The Congressional-Executive Commission on China (CECC), in its annual report for 2014 (covering the period from fall 2013 to fall 2014) released on October 9, 2014, has said that in Tibetan areas there was an increase in harsh security and punitive measures. It also said Chinese government leaders showed no willingness to reexamine policies toward Tibetans that deny the cultural, religious, and linguistic rights or to engage in dialogue with representatives of the Dalai Lama.
In its recommendations to Members of the U.S. Congress and Administration officials, the CECC said they should urge “the Chinese government to resume contact with the Dalai Lama or his representatives and engage in dialogue without preconditions.” It added, “A Chinese government decision to engage in dialogue can result in a durable and mutually beneficial outcome for the government and Tibetans that will benefit local and regional security in coming decades.”
The CECC further recommended that they “Stress to the Chinese government the importance of respecting and protecting the Tibetan culture and language. Urge Chinese officials to promote a vibrant Tibetan culture by honoring the Chinese Constitution’s reference to the freedoms of speech, association, assembly, and religion, and refraining from using the security establishment, courts, and law to infringe upon and repress Tibetans’ exercise of such rights.”
Following are the findings and recommendations on Tibet in the report.
Formal dialogue between the Dalai Lama’s representatives and Chinese Communist Party and government officials has been stalled since the January 2010 ninth round, the longest interval since such contacts resumed in 2002. The Commission observed no indication during the 2014 reporting year of official Chinese interest in resuming a dialogue that takes into account Tibetan concerns regarding the Tibetan autonomous areas of China.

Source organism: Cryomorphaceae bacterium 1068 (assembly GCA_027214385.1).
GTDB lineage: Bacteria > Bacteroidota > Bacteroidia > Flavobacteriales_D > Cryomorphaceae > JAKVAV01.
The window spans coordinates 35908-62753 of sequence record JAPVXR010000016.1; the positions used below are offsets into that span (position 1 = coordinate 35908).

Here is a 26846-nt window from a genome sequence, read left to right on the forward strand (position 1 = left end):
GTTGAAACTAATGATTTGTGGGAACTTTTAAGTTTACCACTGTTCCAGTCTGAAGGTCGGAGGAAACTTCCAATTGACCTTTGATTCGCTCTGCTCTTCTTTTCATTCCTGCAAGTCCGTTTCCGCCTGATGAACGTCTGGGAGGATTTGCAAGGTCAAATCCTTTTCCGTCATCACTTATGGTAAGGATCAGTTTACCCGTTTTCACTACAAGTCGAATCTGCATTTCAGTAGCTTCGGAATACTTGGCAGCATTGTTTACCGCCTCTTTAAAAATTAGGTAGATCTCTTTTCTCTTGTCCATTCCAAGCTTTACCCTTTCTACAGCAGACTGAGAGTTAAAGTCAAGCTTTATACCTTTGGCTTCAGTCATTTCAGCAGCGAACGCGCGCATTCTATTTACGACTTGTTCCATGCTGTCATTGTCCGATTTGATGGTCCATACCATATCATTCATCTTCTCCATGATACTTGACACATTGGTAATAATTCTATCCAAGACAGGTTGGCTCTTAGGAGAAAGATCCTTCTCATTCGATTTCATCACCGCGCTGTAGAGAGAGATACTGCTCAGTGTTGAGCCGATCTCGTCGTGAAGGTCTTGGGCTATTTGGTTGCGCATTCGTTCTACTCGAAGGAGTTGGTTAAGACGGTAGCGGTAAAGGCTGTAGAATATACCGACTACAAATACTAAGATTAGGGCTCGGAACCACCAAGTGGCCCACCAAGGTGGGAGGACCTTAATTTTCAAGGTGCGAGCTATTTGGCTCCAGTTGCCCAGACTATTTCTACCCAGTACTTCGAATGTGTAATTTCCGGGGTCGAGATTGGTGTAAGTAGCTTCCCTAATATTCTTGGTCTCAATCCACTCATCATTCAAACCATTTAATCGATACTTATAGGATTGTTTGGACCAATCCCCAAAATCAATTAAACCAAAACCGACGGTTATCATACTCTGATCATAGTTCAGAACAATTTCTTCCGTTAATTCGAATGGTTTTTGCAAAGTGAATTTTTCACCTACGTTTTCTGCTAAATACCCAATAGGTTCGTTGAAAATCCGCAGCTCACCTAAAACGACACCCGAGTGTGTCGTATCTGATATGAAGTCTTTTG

- The frequency of Tibetan self-immolation reportedly focusing on political and religious issues declined steeply during the Commission’s 2014 reporting year, and followed an increase in Party and government security and punitive measures. The Commission has not observed any sign that Party and government leaders intend to respond to Tibetan grievances in a constructive manner or accept any accountability for Tibetan rejection of Chinese policies. One Sichuan province county issued provisions in April 2013 (unreported until February 2014) imposing collective punishment intended to deter Tibetans from self-immolating.
- Pressure on Tibetan Buddhists to accept Communist Party and government control of the religion remained high. Party leadership continued to characterize the Dalai Lama as a threat to Tibetan Buddhism’s “normal order” instead of as a principal teacher, and urged that he be “separated” from the religion and the title “Dalai Lama.” State-run media reported that a deployment of Party cadres to every Tibet Autonomous Region (TAR) village, monastery, and nunnery, completed in March 2012, involved 60,000 cadres—nearly triple the 21,000 initially reported. Officials detained, imprisoned, or beat to death a number of monastic leaders, interfered with identifying a reincarnation, and imposed a ban on travel for religious purposes to Mount Kailash.
- The Commission observed no indication this past year that Party and government leaders intend to develop a “harmonious society” inclusive of Tibetan preferences toward their culture and language. The government asserted that learning and using Tibetan language is “protected by law” but officials closed non-government-run programs and detained Tibetans who promoted use of the language. The Party accepted no accountability for Tibetan grievances contributing to protests and blamed them on external factors, especially the Dalai Lama. In September–November 2013, a prominent example of crackdown developed in one Tibetan county: as of September 1, 2014, the Commission’s Political Prisoner Database contained records of 58 detentions related to the crackdown including 15 resulting in prison sentences of up to 18 years.
- The Party and government continued to prioritize economic development as a prerequisite for “social stability.” Authorities reportedly detained or imprisoned Tibetans who protested against mining activity, seizure or forced sale of land related to mining, or development projects that allegedly damaged the environment. The westward railway segment from Lhasa city to Rikaze (Shigatse) city reportedly was “put into use” in August 2014 and provided the first extension since the Xining- Lhasa segment of the Qinghai-Tibet railway opened in 2006. After 2009, TAR yearbooks ceased to report county-level population data, hindering demographic analysis.
- As of September 1, 2014, the Commission’s Political Prisoner Database contained records of 639 Tibetan political prisoners believed or presumed currently detained or imprisoned. Of those, 621 are records of Tibetans detained on or after March 10, 2008; 44 percent of them are Tibetan Buddhist monks, nuns, teachers, or trulkus.